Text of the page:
Shiva Baby looks and sounds like a comedy but it’s actually a horror movie about being in your twenties, with a surprising vein of emotion. The film centers on Danielle (Rachel Sennott), a college senior whose Gender Studies major makes her parents anxious as it doesn’t seem to correlate with any specific career. They also don’t like — or even totally believe — that Danielle is bisexual. When Danielle joins her parents for the shiva of a family friend, they coach her on what to say about her future prospects and to be on the lookout for potential job opportunities. It’s funny and awkward and soul-crushing for Danielle, who already feels guilty for her lack of ambition. Danielle also has a secret: she’s a sugar baby, a young woman who is paid for her sexual favors. She tells her parents, who support her financially, that she earns extra money by babysitting; she tells her sugar daddy that she needs the money to pay for college. When her sugar daddy, Max (Danny Deferrari), turns out to be a guest at the shiva, Danielle realizes that the lies she’s been telling everyone are about to be exposed. To make things even more complicated, her ex-girlfriend, Maya (Molly Gordon), is also in attendance.
With the exception of one brief scene, the entire movie takes place, seemingly in real time, at a shiva at someone’s suburban-ish house in the far reaches of Brooklyn or Queens. Writer and director Emma Seligman drops you into Danielle’s world without much explanation, and there’s something startling and claustrophobic when you realize you’re going to be in the same location for the entire movie. That feeling of claustrophobia echoes Danielle’s own anxiety around her overbearing parents (Polly Draper and Fred Melamed). They mean well, but they can’t give Danielle what she needs, which is simply a little bit of space to figure out who she is and what she wants. Seligman’s funny, layered screenplay simmers with Danielle’s hidden emotions. Not only is Danielle forced to confront the reality of her sugar daddy, who is a father and husband as well as her benefactor, but she must deflect her ex Maya, who knows her well enough to guess that something is amiss. But the real complexity is that Danielle seems to have feelings for both Max and Maya, and the depth of her attachments confuse her.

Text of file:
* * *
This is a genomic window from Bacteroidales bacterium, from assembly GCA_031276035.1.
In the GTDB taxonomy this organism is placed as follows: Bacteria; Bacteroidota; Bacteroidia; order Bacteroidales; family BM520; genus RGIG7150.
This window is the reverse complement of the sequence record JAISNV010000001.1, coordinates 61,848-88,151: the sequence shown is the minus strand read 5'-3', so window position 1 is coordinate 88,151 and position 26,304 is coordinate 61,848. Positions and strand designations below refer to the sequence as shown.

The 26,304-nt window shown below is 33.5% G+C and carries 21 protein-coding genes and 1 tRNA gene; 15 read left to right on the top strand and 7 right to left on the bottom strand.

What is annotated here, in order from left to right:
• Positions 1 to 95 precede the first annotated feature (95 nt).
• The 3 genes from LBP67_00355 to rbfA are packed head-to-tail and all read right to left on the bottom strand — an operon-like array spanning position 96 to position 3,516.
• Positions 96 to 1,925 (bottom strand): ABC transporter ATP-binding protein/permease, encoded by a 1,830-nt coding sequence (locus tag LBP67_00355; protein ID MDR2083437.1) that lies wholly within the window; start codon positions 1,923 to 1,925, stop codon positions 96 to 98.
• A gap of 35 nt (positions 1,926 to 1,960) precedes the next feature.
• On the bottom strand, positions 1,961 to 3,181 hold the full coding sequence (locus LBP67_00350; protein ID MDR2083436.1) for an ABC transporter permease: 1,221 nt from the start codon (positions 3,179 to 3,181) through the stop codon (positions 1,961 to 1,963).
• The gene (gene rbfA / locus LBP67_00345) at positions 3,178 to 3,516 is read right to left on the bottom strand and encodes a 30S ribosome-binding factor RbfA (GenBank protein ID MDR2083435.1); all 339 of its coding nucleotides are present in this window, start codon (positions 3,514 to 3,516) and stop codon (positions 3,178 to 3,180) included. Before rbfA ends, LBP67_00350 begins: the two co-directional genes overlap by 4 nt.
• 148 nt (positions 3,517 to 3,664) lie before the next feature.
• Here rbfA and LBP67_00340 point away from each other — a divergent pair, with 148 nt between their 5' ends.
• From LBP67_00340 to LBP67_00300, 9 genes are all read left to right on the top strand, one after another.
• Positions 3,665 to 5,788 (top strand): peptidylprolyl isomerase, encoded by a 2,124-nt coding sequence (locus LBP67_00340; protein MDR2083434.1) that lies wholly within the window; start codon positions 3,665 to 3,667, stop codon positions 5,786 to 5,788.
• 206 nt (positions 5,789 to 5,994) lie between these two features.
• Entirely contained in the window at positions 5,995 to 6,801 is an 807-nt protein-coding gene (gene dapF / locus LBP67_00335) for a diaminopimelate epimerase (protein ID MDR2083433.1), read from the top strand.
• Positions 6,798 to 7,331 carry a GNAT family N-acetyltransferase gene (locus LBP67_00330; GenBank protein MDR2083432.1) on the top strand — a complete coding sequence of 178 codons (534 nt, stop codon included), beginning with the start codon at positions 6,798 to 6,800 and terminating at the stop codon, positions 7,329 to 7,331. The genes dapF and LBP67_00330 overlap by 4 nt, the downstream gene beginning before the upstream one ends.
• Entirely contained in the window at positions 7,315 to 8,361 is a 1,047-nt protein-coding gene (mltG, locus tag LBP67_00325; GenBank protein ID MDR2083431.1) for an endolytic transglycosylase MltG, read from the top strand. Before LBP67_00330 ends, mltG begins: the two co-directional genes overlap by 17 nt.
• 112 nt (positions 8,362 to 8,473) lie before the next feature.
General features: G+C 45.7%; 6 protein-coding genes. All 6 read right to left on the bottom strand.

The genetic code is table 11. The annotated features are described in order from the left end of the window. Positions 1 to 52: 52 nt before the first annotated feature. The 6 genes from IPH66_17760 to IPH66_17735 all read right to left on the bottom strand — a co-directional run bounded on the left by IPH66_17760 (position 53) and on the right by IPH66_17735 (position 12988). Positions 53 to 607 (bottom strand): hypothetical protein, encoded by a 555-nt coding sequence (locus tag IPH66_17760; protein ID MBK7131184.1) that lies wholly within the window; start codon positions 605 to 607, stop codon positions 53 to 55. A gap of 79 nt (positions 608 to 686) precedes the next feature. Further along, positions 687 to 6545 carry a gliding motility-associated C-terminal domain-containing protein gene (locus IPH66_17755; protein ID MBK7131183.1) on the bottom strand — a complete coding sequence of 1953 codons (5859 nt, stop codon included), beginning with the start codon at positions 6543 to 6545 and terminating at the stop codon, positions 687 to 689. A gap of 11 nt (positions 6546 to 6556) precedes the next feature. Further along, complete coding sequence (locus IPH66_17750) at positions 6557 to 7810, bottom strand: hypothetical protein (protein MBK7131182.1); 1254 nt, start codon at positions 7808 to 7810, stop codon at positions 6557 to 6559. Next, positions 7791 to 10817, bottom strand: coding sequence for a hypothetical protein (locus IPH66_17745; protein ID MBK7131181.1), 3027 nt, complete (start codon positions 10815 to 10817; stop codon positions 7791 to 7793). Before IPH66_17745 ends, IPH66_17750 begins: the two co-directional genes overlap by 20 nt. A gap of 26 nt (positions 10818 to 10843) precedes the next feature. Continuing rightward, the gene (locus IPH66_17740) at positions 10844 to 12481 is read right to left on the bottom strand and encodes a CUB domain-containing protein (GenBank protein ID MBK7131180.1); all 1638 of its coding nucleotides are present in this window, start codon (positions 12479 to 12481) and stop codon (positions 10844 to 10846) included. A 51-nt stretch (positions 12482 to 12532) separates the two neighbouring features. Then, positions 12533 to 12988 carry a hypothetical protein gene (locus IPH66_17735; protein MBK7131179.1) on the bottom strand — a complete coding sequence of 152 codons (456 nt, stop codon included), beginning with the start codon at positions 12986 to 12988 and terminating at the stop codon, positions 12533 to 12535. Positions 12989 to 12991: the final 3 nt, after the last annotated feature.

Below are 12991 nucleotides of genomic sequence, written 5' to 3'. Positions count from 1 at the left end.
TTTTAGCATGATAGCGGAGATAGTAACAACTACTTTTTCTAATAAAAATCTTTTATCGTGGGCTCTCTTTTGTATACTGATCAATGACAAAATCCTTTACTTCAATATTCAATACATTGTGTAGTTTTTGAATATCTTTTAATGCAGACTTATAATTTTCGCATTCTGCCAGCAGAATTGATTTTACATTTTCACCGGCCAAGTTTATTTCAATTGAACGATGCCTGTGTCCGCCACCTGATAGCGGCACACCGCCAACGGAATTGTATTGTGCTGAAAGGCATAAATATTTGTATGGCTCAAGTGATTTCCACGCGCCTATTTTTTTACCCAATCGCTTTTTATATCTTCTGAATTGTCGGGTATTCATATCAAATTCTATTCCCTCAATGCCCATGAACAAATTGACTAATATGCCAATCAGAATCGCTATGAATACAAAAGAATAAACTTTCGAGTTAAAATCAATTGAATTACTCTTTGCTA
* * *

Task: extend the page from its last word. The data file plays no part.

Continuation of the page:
Shiva Baby began as a short film and will now apparently be spun out into a TV show for HBO. It says a lot about the strength of Seligman’s writing that Danielle’s predicament can suggest longer formats, and I often thought of TV shows like Fleabag and Girls while I was watching it. But mostly I thought of horror movies. The camerawork and creepy soundtrack of plucked strings gave even the most banal interactions a feeling of psychological terror. The camera zooms in on Danielle’s face when she finds herself stuck listening to gossip, and closely tracks her when she excuses herself to help out with little chores. As she moves around the unfamiliar house, she seems trapped and unable to leave, hounded by Max, Maya, her parents, and maybe her own impulses. She drinks wine, eats, takes selfies, and acts out, making life even more complicated for herself. You feel for her, because she’s young, and because she doesn’t fully know her own confusion and pain. By the end of the movie, though, there is a sense of resolution. Nothing is wrapped up and there are no cathartic conflicts, but there’s a moment when Danielle lets down her guard and you see how lost she is in her life, and how desperate to be found.